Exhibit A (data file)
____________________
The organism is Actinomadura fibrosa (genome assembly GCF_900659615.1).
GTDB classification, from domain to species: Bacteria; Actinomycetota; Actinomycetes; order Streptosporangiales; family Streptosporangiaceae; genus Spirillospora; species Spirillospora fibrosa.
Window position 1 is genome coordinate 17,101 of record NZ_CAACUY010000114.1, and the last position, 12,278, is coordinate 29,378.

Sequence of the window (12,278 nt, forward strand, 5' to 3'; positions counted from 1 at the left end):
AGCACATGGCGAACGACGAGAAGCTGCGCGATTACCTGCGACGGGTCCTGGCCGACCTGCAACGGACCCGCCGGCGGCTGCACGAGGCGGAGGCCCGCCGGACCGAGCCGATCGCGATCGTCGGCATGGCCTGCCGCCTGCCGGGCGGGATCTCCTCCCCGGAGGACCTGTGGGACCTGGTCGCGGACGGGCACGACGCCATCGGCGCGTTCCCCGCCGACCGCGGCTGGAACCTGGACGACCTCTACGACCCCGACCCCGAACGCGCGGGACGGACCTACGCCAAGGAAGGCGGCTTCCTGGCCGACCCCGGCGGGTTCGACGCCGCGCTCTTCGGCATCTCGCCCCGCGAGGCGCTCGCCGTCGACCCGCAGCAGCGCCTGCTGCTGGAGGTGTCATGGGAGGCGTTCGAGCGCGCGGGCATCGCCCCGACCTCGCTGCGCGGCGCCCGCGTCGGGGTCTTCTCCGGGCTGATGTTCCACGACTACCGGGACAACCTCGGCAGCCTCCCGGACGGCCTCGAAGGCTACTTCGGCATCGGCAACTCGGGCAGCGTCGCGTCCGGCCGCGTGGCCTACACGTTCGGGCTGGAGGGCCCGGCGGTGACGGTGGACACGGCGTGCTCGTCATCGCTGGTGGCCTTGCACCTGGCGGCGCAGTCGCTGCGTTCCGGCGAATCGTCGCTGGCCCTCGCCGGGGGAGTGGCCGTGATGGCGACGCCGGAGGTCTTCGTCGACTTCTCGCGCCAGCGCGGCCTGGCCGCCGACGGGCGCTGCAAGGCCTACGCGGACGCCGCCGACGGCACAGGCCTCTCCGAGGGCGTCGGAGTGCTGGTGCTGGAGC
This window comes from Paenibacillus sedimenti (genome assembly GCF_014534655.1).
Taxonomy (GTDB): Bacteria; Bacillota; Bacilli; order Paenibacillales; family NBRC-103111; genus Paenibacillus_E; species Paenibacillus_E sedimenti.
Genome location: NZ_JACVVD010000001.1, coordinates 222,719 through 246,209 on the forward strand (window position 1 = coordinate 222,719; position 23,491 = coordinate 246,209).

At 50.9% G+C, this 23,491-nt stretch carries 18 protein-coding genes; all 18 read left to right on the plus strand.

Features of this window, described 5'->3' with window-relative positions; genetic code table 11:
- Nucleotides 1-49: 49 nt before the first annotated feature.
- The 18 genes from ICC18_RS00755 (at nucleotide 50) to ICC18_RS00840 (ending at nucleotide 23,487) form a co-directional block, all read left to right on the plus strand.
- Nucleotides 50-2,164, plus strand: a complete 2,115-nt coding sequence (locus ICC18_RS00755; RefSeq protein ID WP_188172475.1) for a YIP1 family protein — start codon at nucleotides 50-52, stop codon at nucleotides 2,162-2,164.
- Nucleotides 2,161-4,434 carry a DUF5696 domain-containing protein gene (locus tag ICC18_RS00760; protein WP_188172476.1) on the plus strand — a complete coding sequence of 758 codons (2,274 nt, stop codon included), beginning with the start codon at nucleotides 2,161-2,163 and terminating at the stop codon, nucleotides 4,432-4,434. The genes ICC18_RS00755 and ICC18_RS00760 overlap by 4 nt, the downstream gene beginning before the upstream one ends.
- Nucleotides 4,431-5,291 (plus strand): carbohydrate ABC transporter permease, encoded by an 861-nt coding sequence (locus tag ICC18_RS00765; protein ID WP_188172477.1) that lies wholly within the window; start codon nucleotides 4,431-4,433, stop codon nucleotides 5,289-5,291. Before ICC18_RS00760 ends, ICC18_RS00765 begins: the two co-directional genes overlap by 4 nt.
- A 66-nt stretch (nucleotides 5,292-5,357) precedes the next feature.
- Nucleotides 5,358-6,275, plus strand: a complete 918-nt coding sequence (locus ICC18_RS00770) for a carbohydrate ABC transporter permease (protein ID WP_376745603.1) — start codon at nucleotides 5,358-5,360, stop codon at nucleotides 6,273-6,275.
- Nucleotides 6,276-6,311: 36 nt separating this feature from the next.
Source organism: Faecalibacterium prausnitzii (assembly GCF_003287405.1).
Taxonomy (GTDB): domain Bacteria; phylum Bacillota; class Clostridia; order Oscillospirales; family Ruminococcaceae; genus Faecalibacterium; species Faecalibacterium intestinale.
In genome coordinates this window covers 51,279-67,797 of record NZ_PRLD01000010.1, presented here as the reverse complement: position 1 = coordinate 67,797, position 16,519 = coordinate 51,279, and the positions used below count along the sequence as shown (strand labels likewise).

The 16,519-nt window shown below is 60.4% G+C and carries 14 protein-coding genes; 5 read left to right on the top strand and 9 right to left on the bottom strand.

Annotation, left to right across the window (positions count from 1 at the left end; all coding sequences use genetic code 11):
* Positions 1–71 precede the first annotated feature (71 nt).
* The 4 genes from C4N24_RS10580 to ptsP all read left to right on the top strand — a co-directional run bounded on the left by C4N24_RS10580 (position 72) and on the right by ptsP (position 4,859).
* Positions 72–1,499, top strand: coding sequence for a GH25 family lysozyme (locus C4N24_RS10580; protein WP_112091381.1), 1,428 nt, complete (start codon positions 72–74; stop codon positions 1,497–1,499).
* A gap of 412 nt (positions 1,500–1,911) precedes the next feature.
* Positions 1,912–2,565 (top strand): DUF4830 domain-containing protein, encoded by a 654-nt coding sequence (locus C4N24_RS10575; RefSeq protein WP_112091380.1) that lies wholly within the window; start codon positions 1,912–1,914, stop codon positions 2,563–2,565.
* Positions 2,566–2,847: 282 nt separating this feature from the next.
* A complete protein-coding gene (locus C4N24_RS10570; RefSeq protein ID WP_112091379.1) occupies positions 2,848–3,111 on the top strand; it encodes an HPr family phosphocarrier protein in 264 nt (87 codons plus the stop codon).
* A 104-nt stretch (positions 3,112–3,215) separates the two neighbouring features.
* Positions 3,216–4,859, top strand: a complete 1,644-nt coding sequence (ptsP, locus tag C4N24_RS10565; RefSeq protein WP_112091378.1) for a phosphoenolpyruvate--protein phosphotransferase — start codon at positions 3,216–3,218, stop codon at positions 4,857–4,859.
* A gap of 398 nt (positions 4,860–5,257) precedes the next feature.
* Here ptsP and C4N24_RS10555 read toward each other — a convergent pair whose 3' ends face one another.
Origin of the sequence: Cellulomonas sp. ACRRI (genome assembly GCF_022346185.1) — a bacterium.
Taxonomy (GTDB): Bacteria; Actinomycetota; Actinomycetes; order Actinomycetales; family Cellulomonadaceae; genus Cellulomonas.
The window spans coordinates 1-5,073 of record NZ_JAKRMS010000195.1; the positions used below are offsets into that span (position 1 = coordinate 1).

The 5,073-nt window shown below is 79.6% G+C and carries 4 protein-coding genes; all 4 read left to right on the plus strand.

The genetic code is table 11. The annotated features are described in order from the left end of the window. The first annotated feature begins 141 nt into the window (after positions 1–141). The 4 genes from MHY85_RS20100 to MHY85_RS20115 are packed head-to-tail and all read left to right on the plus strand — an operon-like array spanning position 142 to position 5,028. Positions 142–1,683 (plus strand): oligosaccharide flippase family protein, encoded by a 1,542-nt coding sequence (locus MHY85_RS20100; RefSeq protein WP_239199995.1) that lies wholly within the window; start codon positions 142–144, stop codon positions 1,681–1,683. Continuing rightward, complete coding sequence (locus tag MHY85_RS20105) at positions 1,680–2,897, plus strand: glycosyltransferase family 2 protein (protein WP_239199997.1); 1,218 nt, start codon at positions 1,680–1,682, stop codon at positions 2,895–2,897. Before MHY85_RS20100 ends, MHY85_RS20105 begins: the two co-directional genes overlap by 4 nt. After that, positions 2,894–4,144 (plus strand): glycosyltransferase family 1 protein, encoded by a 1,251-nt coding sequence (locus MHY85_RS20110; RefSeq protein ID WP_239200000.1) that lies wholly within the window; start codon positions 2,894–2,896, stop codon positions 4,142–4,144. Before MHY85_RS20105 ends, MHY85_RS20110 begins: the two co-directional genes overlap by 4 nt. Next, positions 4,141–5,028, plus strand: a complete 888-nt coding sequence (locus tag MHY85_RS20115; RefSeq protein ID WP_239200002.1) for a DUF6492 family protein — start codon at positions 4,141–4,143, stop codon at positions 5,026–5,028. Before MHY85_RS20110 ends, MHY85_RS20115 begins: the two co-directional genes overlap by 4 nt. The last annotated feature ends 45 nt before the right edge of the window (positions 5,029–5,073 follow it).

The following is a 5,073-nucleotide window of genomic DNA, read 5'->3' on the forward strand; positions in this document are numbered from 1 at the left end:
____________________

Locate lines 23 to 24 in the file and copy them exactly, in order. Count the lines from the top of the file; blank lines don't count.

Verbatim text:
Annotation, left to right across the window (positions count from 1 at the left end; all coding sequences use genetic code 11):
* Positions 1–71 precede the first annotated feature (71 nt).